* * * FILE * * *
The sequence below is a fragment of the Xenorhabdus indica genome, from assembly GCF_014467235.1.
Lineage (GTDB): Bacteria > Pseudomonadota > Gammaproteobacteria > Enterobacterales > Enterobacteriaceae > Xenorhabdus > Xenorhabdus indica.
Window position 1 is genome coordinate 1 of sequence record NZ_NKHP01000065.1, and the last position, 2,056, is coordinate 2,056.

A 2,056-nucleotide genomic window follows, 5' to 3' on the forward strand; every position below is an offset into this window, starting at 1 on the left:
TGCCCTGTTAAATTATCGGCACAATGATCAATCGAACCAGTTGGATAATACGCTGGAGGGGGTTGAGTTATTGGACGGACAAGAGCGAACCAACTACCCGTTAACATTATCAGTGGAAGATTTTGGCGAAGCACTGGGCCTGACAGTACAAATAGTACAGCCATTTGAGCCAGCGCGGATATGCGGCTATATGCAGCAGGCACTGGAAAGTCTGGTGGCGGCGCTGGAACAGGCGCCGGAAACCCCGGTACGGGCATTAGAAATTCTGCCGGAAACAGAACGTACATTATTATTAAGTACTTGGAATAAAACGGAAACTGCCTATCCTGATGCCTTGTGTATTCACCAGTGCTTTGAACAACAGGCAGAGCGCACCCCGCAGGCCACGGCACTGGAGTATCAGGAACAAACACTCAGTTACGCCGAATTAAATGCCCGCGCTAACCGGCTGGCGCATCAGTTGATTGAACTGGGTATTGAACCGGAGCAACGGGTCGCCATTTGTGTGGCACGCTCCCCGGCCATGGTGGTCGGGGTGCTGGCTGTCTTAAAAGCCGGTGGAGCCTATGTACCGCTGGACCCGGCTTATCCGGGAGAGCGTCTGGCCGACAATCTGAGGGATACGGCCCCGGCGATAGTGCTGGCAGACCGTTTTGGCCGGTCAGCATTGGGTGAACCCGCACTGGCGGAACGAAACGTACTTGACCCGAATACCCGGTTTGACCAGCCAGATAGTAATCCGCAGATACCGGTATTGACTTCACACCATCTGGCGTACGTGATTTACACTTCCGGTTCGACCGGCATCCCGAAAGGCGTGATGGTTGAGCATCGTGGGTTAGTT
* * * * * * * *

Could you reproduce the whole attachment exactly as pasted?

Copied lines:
The sequence below is a fragment of the Xenorhabdus indica genome, from assembly GCF_014467235.1.
Lineage (GTDB): Bacteria > Pseudomonadota > Gammaproteobacteria > Enterobacterales > Enterobacteriaceae > Xenorhabdus > Xenorhabdus indica.
Window position 1 is genome coordinate 1 of sequence record NZ_NKHP01000065.1, and the last position, 2,056, is coordinate 2,056.

A 2,056-nucleotide genomic window follows, 5' to 3' on the forward strand; every position below is an offset into this window, starting at 1 on the left:
TGCCCTGTTAAATTATCGGCACAATGATCAATCGAACCAGTTGGATAATACGCTGGAGGGGGTTGAGTTATTGGACGGACAAGAGCGAACCAACTACCCGTTAACATTATCAGTGGAAGATTTTGGCGAAGCACTGGGCCTGACAGTACAAATAGTACAGCCATTTGAGCCAGCGCGGATATGCGGCTATATGCAGCAGGCACTGGAAAGTCTGGTGGCGGCGCTGGAACAGGCGCCGGAAACCCCGGTACGGGCATTAGAAATTCTGCCGGAAACAGAACGTACATTATTATTAAGTACTTGGAATAAAACGGAAACTGCCTATCCTGATGCCTTGTGTATTCACCAGTGCTTTGAACAACAGGCAGAGCGCACCCCGCAGGCCACGGCACTGGAGTATCAGGAACAAACACTCAGTTACGCCGAATTAAATGCCCGCGCTAACCGGCTGGCGCATCAGTTGATTGAACTGGGTATTGAACCGGAGCAACGGGTCGCCATTTGTGTGGCACGCTCCCCGGCCATGGTGGTCGGGGTGCTGGCTGTCTTAAAAGCCGGTGGAGCCTATGTACCGCTGGACCCGGCTTATCCGGGAGAGCGTCTGGCCGACAATCTGAGGGATACGGCCCCGGCGATAGTGCTGGCAGACCGTTTTGGCCGGTCAGCATTGGGTGAACCCGCACTGGCGGAACGAAACGTACTTGACCCGAATACCCGGTTTGACCAGCCAGATAGTAATCCGCAGATACCGGTATTGACTTCACACCATCTGGCGTACGTGATTTACACTTCCGGTTCGACCGGCATCCCGAAAGGCGTGATGGTTGAGCATCGTGGGTTAGTT